Check your system log for IP conflict logs too, though I'd expect you would have much bigger problems than just the APs occasionally inaccessible if you had a conflict on the gateway IP.


  • LAYER 8 Global Moderator

    "The Access Points Stops responding to Ping requests."

    So how does that have anything to do with pfsense??  If you have device that does not respond to ping from a device on the same segment - that has nothing to do with pfsense.

    Now if you were saying it answers ping from devices on segment, but devices on another segment can not ping it.  IE traffic was going through pfsense - ok then.

    But in your case it seems you have a flaky AP, I don't see how pfsense or nat comes into play at all.



  • John you did not read the whole story. Apparantly it seems like it has nothing to do with Pfsense but it has definitely some thing. If it is a buggy AP then it should happen with just one AP not all of them. There are not conflicts in Gateway either, I guess Pfsense is not routing the request to the right AP when the traffic volume is high.

    Every thing worked fine with the old nomadix router-

    Any how I will try to further investigate.


  • LAYER 8 Global Moderator

    I read the whole post, how is pfsense not routing anything when your pinging from the same segment??

    Pfsense does not come into play if your on the same segment.  Where did you mention any other segments?  And how does Nat have anything to do with a ping from devices on the same segment?

    What is this suppose to mean?
    " but NAT is not working for some of the access points. "

    More than happy to help you figure out your issue - but from the info given I don't see how pfsense works into the equation other than its in the same building on the network the AP are on??

    Could you lay out a basic diagram of your network, are there other segments at play?  Other than this 192.168.10 ??  What is the mask on that network?  is it /24 or does pfsense have more than 1 lan interface?  With say 192.168.10.1/27 so that 192.168.10.50 would be on a different segment/vlan?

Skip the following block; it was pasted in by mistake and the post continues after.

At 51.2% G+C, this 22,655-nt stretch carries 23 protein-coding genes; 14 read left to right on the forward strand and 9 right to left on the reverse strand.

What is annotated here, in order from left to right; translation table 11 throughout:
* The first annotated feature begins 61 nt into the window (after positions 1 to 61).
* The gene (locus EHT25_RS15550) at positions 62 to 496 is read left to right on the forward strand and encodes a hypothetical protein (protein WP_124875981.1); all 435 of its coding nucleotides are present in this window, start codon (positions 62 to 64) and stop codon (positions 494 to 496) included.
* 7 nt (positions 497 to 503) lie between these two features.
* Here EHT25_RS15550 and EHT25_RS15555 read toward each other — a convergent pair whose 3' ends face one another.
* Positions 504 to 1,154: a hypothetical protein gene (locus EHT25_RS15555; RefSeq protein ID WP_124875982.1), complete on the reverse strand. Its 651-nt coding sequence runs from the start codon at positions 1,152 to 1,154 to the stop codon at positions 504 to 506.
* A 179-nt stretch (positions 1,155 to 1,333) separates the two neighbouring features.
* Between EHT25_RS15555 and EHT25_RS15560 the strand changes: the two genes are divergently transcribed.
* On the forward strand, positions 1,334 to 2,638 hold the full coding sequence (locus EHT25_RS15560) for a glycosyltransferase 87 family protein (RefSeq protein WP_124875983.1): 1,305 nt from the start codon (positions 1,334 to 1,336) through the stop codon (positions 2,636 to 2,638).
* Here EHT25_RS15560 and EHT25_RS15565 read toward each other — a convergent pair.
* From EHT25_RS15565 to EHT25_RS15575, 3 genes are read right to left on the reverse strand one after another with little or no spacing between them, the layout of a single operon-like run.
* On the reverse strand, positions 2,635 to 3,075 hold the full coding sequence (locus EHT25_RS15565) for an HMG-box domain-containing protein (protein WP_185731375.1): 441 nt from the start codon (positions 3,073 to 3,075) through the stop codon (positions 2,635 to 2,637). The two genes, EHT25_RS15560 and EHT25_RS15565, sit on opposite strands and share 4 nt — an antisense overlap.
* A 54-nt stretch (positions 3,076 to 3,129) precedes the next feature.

What are you natting?  An AP does not NAT - if the wireless devices are true AP or wireless routers being used as AP, then they don't NAT anything.

    Your thread might be better suited to general section, since it seems your just trying to work out a general networking issue, and not anything to do with pfsense that I can see.



  • Unless you're running out of states, there is 0 difference on where things get routed dependent on traffic volume. If you're out of states, things won't get routed as it'll stop accepting new connections. The fact it's intermittent rules out general config issues. It'd never work if the config were wrong. So that leaves general network issues. I still think a conflicting IP on the gateway IP seems like a likely culprit based on your description. Maybe a device you control like still having the old firewall up, maybe someone is plugging in some misconfigured device with a static 192.168.1.1 IP on it (if you're using the default subnet) which you'd likely see in the system log, amongst a range of other possibilities.



  • I figured out many days ago but just posting it here if some one faces the same situation.

    pfsense was assigning APs addresses to the clients, so the APs were going down and I had IP conflicts, I separated the DHCP part from APs IPs and by using subnetting increased the useable IPs.


  • LAYER 8 Global Moderator

    So you mean on pfsense you had a scope of say 192.168.1.100-200 and the APs had static IPs of say 192.168.1.150?

    So some dhcp client would come on get an IP of 192.168.1.150 from pfsense?

    So this could cause issue with pinging the AP ip or accessing its gui interface over http.  But it should of had little to do with other clients connecting to the network in general or even using the AP.  Unless these AP were not actual AP and were say natting, Some other client should of been able to use the wireless or wired network just fine

    The only point of the AP ip in actual AP use would be to access the AP directly for config, it has nothing to do with connectivity in general to the network.

    When you say AP, that normally means a device that bridges traffic from wired network to the wireless.  Its IP is not even used in this conversation between a wireless client and wired network.